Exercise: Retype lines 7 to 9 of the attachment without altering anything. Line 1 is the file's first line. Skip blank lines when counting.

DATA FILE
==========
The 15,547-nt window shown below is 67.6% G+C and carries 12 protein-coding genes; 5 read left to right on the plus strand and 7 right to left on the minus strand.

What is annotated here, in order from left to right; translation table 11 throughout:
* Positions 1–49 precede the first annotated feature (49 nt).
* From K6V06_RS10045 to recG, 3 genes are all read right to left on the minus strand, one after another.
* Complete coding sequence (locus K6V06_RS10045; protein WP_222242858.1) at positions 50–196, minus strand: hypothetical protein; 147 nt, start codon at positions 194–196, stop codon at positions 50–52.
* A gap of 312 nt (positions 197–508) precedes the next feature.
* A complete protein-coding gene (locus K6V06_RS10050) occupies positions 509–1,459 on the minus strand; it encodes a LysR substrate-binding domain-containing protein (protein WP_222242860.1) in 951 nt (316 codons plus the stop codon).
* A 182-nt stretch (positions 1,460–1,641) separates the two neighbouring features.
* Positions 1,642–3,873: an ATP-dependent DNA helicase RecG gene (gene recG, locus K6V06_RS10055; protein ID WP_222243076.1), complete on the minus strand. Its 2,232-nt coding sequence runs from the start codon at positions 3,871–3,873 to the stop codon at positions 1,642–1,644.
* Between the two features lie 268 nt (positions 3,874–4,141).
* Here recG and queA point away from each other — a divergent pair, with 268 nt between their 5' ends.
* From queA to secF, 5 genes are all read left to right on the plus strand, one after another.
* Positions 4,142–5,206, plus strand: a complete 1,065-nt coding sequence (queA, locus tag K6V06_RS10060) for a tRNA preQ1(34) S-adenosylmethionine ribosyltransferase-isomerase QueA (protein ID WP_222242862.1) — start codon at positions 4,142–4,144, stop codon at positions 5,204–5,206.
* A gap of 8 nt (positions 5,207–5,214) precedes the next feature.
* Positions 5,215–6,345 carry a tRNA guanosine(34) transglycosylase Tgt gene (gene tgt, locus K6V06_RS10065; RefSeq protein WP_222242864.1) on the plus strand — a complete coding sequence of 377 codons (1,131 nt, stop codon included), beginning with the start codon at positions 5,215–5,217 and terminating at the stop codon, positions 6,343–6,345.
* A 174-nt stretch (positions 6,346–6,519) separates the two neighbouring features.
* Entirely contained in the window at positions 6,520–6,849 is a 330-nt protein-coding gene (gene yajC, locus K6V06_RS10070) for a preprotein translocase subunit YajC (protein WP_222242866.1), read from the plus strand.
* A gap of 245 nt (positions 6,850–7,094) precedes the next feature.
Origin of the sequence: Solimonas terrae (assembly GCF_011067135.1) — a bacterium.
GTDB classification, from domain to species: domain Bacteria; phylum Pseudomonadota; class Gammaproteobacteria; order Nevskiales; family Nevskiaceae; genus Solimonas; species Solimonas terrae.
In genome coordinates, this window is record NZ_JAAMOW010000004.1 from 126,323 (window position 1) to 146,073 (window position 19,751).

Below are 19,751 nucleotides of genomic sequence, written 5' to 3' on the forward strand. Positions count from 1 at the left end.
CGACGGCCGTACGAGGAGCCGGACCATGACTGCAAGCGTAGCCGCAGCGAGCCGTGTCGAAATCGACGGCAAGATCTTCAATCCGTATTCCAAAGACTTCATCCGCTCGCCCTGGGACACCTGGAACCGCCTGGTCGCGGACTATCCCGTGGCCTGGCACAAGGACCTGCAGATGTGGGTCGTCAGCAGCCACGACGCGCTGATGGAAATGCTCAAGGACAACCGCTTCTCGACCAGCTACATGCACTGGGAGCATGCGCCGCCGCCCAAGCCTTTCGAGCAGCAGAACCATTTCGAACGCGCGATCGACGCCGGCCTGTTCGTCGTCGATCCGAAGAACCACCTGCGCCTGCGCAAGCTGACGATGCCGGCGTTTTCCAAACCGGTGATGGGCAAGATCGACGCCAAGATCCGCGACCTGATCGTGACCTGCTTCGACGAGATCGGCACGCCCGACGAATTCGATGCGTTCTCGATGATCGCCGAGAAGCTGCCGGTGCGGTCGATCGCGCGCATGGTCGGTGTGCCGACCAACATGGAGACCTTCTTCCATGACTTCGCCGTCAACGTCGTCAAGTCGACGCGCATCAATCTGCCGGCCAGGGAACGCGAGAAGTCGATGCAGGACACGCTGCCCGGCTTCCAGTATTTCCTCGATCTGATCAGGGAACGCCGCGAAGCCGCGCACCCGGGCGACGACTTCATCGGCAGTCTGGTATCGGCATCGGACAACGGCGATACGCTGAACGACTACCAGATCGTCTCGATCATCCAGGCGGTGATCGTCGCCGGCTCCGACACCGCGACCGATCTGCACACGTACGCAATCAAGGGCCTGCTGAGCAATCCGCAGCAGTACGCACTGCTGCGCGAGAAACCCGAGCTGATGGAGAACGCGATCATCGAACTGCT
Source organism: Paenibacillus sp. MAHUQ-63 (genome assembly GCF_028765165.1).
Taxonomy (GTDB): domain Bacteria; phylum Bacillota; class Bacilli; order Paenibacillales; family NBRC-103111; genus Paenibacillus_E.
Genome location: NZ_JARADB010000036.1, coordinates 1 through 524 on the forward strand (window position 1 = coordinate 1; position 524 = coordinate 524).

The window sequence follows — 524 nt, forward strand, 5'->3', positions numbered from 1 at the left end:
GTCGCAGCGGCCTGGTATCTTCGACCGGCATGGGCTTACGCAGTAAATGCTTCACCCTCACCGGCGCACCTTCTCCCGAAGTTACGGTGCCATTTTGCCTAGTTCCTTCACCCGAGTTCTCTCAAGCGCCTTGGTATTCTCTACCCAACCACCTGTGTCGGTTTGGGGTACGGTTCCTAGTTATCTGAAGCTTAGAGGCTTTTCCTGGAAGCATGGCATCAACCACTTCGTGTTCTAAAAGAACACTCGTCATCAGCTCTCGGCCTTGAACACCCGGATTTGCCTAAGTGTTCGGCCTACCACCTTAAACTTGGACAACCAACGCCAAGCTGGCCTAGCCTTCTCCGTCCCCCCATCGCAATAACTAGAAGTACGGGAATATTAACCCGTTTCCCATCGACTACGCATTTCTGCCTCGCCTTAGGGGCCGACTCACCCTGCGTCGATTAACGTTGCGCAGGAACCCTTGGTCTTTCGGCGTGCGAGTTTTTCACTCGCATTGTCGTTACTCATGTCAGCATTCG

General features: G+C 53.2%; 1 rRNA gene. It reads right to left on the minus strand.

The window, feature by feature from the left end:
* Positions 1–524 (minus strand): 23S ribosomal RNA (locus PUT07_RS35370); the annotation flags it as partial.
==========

* A complete protein-coding gene (locus K6V06_RS10050) occupies positions 509–1,459 on the minus strand; it encodes a LysR substrate-binding domain-containing protein (protein WP_222242860.1) in 951 nt (316 codons plus the stop codon).
* A 182-nt stretch (positions 1,460–1,641) separates the two neighbouring features.
* Positions 1,642–3,873: an ATP-dependent DNA helicase RecG gene (gene recG, locus K6V06_RS10055; protein ID WP_222243076.1), complete on the minus strand. Its 2,232-nt coding sequence runs from the start codon at positions 3,871–3,873 to the stop codon at positions 1,642–1,644.